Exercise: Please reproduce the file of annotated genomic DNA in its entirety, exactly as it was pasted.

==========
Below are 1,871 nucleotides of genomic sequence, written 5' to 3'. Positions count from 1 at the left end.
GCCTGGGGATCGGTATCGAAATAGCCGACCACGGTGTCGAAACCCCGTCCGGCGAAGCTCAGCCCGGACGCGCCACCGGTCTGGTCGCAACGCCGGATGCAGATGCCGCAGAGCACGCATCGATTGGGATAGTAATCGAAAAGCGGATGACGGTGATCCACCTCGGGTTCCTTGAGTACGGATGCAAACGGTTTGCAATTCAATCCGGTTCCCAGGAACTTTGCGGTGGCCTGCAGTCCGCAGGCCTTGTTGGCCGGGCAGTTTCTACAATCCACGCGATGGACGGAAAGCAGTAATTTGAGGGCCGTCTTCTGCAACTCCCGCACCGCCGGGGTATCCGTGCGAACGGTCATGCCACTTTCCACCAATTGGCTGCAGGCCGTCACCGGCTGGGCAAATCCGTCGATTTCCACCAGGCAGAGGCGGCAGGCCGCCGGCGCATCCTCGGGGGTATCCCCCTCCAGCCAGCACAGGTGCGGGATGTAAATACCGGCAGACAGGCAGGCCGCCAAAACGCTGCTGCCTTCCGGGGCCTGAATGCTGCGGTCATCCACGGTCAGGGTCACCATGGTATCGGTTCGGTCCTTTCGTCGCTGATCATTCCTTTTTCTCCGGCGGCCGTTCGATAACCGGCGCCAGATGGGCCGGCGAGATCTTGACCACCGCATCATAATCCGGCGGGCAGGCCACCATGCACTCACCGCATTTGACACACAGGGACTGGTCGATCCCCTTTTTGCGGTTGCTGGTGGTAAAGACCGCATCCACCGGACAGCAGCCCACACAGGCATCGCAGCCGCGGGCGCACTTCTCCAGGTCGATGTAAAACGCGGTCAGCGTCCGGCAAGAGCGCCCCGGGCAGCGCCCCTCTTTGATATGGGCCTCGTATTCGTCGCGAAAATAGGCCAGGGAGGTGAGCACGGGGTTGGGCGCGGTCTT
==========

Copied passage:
Below are 1,871 nucleotides of genomic sequence, written 5' to 3'. Positions count from 1 at the left end.
GCCTGGGGATCGGTATCGAAATAGCCGACCACGGTGTCGAAACCCCGTCCGGCGAAGCTCAGCCCGGACGCGCCACCGGTCTGGTCGCAACGCCGGATGCAGATGCCGCAGAGCACGCATCGATTGGGATAGTAATCGAAAAGCGGATGACGGTGATCCACCTCGGGTTCCTTGAGTACGGATGCAAACGGTTTGCAATTCAATCCGGTTCCCAGGAACTTTGCGGTGGCCTGCAGTCCGCAGGCCTTGTTGGCCGGGCAGTTTCTACAATCCACGCGATGGACGGAAAGCAGTAATTTGAGGGCCGTCTTCTGCAACTCCCGCACCGCCGGGGTATCCGTGCGAACGGTCATGCCACTTTCCACCAATTGGCTGCAGGCCGTCACCGGCTGGGCAAATCCGTCGATTTCCACCAGGCAGAGGCGGCAGGCCGCCGGCGCATCCTCGGGGGTATCCCCCTCCAGCCAGCACAGGTGCGGGATGTAAATACCGGCAGACAGGCAGGCCGCCAAAACGCTGCTGCCTTCCGGGGCCTGAATGCTGCGGTCATCCACGGTCAGGGTCACCATGGTATCGGTTCGGTCCTTTCGTCGCTGATCATTCCTTTTTCTCCGGCGGCCGTTCGATAACCGGCGCCAGATGGGCCGGCGAGATCTTGACCACCGCATCATAATCCGGCGGGCAGGCCACCATGCACTCACCGCATTTGACACACAGGGACTGGTCGATCCCCTTTTTGCGGTTGCTGGTGGTAAAGACCGCATCCACCGGACAGCAGCCCACACAGGCATCGCAGCCGCGGGCGCACTTCTCCAGGTCGATGTAAAACGCGGTCAGCGTCCGGCAAGAGCGCCCCGGGCAGCGCCCCTCTTTGATATGGGCCTCGTATTCGTCGCGAAAATAGGCCAGGGAGGTGAGCACGGGGTTGGGCGCGGTCTT